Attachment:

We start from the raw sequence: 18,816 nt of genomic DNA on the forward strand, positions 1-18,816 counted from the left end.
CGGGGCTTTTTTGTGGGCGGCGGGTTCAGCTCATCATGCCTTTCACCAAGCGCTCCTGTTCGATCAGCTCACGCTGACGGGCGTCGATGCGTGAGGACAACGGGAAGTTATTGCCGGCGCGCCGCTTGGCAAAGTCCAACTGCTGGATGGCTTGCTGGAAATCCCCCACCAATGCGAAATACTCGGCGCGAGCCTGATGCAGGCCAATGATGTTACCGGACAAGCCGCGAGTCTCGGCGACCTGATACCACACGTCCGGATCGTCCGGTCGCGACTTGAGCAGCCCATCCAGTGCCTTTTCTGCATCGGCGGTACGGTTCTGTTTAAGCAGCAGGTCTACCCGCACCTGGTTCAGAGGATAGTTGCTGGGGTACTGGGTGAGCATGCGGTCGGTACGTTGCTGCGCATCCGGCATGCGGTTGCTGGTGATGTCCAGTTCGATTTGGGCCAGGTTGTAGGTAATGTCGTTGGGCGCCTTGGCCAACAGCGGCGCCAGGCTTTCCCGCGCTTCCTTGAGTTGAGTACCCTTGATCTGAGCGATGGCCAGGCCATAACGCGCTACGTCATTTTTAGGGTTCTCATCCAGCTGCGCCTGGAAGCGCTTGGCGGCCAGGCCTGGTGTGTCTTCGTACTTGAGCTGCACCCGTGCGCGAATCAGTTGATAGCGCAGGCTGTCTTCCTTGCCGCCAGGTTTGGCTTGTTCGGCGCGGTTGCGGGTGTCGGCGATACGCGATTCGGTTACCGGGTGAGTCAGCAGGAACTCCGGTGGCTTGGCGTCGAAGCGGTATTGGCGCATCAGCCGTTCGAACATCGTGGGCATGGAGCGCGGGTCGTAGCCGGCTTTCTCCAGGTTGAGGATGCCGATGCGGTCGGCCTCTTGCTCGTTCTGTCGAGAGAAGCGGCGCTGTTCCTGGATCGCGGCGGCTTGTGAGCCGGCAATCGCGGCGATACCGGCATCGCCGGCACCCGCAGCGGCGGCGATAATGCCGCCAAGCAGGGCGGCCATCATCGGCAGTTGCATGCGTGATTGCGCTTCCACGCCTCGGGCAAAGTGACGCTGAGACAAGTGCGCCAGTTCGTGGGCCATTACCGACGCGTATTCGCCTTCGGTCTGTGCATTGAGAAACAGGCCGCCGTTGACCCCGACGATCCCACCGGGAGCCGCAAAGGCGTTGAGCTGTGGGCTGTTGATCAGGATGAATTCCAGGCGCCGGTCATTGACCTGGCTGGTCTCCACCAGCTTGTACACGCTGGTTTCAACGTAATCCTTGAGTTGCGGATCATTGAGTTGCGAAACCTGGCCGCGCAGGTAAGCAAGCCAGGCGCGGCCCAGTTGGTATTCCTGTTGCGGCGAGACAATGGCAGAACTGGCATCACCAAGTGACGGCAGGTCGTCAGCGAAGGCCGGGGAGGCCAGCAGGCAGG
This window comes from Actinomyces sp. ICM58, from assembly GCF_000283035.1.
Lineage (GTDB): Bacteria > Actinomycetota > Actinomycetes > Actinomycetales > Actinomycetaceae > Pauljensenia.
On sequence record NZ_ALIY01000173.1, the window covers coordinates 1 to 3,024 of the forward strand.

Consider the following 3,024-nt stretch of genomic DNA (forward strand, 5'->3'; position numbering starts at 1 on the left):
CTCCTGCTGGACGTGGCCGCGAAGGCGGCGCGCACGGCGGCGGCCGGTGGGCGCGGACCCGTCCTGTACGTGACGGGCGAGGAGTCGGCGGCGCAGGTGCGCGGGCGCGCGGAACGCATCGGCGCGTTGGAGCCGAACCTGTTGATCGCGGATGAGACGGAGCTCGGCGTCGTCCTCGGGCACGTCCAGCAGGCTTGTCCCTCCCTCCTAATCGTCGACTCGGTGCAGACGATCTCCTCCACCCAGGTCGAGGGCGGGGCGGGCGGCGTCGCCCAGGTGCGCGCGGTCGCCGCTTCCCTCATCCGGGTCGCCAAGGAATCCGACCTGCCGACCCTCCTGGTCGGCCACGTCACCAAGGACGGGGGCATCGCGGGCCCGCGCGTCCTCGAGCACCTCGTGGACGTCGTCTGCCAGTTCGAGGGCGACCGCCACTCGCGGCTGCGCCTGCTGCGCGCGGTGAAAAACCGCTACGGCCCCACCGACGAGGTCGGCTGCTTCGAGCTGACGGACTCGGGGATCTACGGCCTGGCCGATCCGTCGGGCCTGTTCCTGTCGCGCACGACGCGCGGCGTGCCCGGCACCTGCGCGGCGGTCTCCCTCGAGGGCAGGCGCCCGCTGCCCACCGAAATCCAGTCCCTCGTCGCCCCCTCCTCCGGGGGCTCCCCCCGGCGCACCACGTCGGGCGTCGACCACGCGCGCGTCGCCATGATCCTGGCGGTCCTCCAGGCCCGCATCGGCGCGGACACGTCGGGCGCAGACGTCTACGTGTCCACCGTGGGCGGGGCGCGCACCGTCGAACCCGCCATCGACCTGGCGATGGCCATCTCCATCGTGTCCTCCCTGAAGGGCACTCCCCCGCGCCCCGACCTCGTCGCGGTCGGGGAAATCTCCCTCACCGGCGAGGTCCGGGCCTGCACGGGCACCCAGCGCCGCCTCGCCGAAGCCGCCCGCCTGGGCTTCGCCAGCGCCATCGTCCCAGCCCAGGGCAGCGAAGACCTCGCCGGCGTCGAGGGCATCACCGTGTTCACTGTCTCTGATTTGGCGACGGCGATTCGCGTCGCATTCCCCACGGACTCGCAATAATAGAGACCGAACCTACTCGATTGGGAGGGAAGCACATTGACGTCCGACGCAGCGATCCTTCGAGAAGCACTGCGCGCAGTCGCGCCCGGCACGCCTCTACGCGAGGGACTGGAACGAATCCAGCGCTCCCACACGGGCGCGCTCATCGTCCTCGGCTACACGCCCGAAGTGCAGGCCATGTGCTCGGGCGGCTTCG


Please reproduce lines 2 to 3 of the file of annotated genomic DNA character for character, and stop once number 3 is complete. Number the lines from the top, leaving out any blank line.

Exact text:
CGGGGCTTTTTTGTGGGCGGCGGGTTCAGCTCATCATGCCTTTCACCAAGCGCTCCTGTTCGATCAGCTCACGCTGACGGGCGTCGATGCGTGAGGACAACGGGAAGTTATTGCCGGCGCGCCGCTTGGCAAAGTCCAACTGCTGGATGGCTTGCTGGAAATCCCCCACCAATGCGAAATACTCGGCGCGAGCCTGATGCAGGCCAATGATGTTACCGGACAAGCCGCGAGTCTCGGCGACCTGATACCACACGTCCGGATCGTCCGGTCGCGACTTGAGCAGCCCATCCAGTGCCTTTTCTGCATCGGCGGTACGGTTCTGTTTAAGCAGCAGGTCTACCCGCACCTGGTTCAGAGGATAGTTGCTGGGGTACTGGGTGAGCATGCGGTCGGTACGTTGCTGCGCATCCGGCATGCGGTTGCTGGTGATGTCCAGTTCGATTTGGGCCAGGTTGTAGGTAATGTCGTTGGGCGCCTTGGCCAACAGCGGCGCCAGGCTTTCCCGCGCTTCCTTGAGTTGAGTACCCTTGATCTGAGCGATGGCCAGGCCATAACGCGCTACGTCATTTTTAGGGTTCTCATCCAGCTGCGCCTGGAAGCGCTTGGCGGCCAGGCCTGGTGTGTCTTCGTACTTGAGCTGCACCCGTGCGCGAATCAGTTGATAGCGCAGGCTGTCTTCCTTGCCGCCAGGTTTGGCTTGTTCGGCGCGGTTGCGGGTGTCGGCGATACGCGATTCGGTTACCGGGTGAGTCAGCAGGAACTCCGGTGGCTTGGCGTCGAAGCGGTATTGGCGCATCAGCCGTTCGAACATCGTGGGCATGGAGCGCGGGTCGTAGCCGGCTTTCTCCAGGTTGAGGATGCCGATGCGGTCGGCCTCTTGCTCGTTCTGTCGAGAGAAGCGGCGCTGTTCCTGGATCGCGGCGGCTTGTGAGCCGGCAATCGCGGCGATACCGGCATCGCCGGCACCCGCAGCGGCGGCGATAATGCCGCCAAGCAGGGCGGCCATCATCGGCAGTTGCATGCGTGATTGCGCTTCCACGCCTCGGGCAAAGTGACGCTGAGACAAGTGCGCCAGTTCGTGGGCCATTACCGACGCGTATTCGCCTTCGGTCTGTGCATTGAGAAACAGGCCGCCGTTGACCCCGACGATCCCACCGGGAGCCGCAAAGGCGTTGAGCTGTGGGCTGTTGATCAGGATGAATTCCAGGCGCCGGTCATTGACCTGGCTGGTCTCCACCAGCTTGTACACGCTGGTTTCAACGTAATCCTTGAGTTGCGGATCATTGAGTTGCGAAACCTGGCCGCGCAGGTAAGCAAGCCAGGCGCGGCCCAGTTGGTATTCCTGTTGCGGCGAGACAATGGCAGAACTGGCATCACCAAGTGACGGCAGGTCGTCAGCGAAGGCCGGGGAGGCCAGCAGGCAGG
This window comes from Actinomyces sp. ICM58, from assembly GCF_000283035.1.